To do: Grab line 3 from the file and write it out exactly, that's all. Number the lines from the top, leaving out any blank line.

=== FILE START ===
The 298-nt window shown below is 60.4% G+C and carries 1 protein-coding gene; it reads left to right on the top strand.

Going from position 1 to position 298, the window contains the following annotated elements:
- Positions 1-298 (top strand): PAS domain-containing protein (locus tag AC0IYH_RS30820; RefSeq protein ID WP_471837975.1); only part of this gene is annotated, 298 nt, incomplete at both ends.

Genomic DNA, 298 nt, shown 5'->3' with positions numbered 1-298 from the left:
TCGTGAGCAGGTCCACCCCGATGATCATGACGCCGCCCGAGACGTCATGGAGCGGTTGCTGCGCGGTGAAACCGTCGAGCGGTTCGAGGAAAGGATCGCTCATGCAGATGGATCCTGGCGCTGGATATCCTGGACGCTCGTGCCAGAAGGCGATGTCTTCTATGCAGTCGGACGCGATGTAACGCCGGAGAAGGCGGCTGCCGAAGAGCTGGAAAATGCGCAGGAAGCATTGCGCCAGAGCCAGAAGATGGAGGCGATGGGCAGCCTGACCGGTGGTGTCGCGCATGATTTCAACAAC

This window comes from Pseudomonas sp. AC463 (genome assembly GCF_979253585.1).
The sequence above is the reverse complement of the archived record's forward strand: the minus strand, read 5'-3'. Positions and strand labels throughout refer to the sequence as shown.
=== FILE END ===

- Positions 1-298 (top strand): PAS domain-containing protein (locus tag AC0IYH_RS30820; RefSeq protein ID WP_471837975.1); only part of this gene is annotated, 298 nt, incomplete at both ends.